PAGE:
Monday, September 17, 2012

Rabobank on Financial Repression and What Bernanke is Up To

This report is nine months old but worth the read. The analysts give a straightforward discussion of financial repression with but one failing, they didn't foresee how much emphasis Chairman Bernanke would place on "transparency" i.e. jawboning the market into giving up the low-inflation expectation anchoring that has been assiduously nurtured by the Fed for the last 25 years.

I'm open to the idea that all the jobs talk and jobs targeting is just the magicians favorite tool, misdirection, while the actual trick is being performed in plain sight.We'll see.
In the meantime some very smart people are gaming all this on some very fast computers and coming up with a whole bunch of effects on rates, spreads, swaps and Grandma's savings account.

From Rabobank, December 2011:

Special Report
Risk of financial repression in the West
This article is part of a series of Special Reports that discuss the downside risks to the global economic outlook. In this piece, we take a closer look at the risk of financial repression in the West.

Budget cuts are politically unpalatable Many governments in the industrialised world are stuck between Scylla and Charybdis– the two famous sea monsters in Greek Mythology. If they are to cut their primary budget deficit too quickly to please the market, they risk choking the fragile recovery, if they do it too slowly, they risk falling into the ‘bad’ equilibrium of rising interest rates and lower growth. In both cases, the incumbent government will have difficulty winning the upcoming elections.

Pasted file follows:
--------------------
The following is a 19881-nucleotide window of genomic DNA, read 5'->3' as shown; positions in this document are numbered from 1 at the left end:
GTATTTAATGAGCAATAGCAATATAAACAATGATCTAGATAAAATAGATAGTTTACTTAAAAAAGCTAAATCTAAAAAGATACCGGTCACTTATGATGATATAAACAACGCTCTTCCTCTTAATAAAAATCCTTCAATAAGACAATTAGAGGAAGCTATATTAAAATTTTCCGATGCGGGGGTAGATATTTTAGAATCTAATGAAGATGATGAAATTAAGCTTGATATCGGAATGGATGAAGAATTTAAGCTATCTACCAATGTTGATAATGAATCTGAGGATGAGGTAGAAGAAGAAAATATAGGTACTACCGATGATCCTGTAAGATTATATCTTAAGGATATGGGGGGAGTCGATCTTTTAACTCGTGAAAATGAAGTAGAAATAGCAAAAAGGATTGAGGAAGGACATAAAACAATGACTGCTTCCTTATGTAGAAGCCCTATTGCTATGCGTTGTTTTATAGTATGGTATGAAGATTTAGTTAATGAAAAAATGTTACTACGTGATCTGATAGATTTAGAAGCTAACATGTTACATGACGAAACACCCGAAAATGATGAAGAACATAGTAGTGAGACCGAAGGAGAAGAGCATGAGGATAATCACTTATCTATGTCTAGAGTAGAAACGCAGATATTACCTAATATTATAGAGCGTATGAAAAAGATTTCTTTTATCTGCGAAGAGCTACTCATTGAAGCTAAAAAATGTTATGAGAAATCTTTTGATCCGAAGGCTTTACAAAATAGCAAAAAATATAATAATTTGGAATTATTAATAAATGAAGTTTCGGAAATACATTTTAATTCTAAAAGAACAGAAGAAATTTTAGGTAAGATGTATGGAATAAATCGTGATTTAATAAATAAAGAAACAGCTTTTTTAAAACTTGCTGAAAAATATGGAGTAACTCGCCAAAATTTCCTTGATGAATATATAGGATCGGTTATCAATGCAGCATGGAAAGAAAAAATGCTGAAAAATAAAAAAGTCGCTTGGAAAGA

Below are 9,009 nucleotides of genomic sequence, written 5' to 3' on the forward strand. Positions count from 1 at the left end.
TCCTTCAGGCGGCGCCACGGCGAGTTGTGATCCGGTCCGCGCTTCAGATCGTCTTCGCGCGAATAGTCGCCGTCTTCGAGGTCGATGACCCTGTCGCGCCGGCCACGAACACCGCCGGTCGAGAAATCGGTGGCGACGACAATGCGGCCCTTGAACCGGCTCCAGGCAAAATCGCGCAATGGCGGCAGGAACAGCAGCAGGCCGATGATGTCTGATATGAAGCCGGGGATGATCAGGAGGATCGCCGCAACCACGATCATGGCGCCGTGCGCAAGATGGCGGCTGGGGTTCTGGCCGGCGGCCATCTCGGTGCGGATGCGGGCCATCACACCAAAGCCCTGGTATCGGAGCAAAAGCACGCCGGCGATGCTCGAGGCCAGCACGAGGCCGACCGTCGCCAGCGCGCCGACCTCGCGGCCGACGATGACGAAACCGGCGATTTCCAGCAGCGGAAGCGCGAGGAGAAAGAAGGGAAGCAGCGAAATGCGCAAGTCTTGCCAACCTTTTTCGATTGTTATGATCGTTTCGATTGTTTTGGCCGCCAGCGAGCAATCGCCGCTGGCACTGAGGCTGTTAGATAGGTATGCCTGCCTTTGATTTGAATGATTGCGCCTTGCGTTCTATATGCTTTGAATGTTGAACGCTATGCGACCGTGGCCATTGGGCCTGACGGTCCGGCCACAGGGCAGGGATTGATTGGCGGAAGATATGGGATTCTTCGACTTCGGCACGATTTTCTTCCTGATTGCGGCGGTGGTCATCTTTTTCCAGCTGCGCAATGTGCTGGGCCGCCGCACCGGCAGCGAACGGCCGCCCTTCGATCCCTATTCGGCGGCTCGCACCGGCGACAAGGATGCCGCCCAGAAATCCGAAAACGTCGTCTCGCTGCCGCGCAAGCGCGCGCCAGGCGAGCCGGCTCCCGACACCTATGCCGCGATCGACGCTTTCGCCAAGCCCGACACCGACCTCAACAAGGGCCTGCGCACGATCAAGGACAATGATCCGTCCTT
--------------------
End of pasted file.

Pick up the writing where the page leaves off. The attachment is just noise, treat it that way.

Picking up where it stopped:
History shows that boosting real GDP growth in a period of sluggish domestic and external demand is next to impossible. So how else can a government lower its debt ratio? One solution touted by market participants is making sure the nominal interest rate the government pays on its long-term debt stays lower than the growth of nominal GDP. By keeping the interest rate – growth differential (IRGD) negative, the debt ratio starts to fall, ceteris paribus.

But how can that be achieved? Since boosting real GDP growth is out of the equation, inflation must rise to push nominal GDP growth upwards. Yet if inflation starts to rise, bond vigilantes will rightfully demand an interest- rate premium. Of course, the effective nominal interest rate on the debt is slow to respond to an increase in market yields because the entire debt stock does not roll over every period. But in due time all the debt stock will have to be serviced at higher interest rates. As you can imagine, all the government will achieve is moving from a low inflation/interest rate equilibrium to high inflation/ interest rate equilibrium while the IRGD stays unchanged. This does nothing to improve debt sustainability.

But the study of Escolano et al. (2011) shows that during 1999-2008, IRGDs in the nonadvanced economies, on average, have been deep into the red (below -7%-points). Reinhart and Sbrancia (2011) also find that during 1945-80, governments in the advanced economies managed to significantly liquidate their debt ratios via negative real interest rates. For example, the annual liquidation effect in Australia, Italy, the UK, and the US was estimated to be between 3-5% of GDP (see figure x).....MORE (5 page PDF)
 Here's an executive summary of the Reinhart paper and here is the paper itself (66 page PDF), both via the IMF.